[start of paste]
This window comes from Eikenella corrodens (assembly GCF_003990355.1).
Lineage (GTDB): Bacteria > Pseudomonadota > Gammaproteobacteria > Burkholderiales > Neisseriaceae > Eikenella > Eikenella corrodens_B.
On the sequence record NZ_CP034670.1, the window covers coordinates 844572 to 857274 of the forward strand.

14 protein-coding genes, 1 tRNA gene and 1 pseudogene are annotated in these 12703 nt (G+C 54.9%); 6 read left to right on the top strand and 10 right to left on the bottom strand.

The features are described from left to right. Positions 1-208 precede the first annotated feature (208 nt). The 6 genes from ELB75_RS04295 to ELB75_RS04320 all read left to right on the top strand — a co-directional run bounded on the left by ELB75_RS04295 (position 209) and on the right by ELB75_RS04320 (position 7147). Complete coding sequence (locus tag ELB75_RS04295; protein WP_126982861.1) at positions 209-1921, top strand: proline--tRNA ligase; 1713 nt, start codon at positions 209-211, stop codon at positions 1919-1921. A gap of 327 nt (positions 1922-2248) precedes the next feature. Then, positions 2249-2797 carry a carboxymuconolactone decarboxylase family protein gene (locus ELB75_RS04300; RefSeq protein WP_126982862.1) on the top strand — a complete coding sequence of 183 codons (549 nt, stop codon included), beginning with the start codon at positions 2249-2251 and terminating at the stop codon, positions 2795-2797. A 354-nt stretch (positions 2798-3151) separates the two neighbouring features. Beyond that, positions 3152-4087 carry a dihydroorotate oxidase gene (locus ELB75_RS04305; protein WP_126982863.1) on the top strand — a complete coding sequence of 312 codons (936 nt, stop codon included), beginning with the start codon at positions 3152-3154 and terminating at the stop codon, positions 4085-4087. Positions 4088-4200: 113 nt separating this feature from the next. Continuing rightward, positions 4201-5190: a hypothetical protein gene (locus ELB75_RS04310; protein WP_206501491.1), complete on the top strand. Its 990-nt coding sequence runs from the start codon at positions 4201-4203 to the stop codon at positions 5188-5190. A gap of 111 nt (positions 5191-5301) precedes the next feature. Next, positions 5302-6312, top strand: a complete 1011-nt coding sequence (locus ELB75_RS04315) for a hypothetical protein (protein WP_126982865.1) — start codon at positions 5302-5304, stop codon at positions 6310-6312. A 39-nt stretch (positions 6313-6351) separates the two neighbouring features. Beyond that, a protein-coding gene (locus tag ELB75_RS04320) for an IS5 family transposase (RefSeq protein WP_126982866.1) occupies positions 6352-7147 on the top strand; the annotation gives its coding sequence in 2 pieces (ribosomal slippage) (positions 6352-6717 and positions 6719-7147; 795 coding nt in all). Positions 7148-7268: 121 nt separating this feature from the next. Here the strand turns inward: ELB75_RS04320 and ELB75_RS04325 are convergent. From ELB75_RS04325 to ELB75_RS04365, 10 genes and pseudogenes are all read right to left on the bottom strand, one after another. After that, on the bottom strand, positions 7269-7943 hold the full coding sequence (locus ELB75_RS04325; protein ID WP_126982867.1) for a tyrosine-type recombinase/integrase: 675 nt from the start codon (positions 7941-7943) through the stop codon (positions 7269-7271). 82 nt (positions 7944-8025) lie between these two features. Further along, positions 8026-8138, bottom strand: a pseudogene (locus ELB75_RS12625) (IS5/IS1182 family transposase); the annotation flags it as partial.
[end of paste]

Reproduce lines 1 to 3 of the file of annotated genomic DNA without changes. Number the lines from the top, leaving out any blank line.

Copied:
This window comes from Eikenella corrodens (assembly GCF_003990355.1).
Lineage (GTDB): Bacteria > Pseudomonadota > Gammaproteobacteria > Burkholderiales > Neisseriaceae > Eikenella > Eikenella corrodens_B.
On the sequence record NZ_CP034670.1, the window covers coordinates 844572 to 857274 of the forward strand.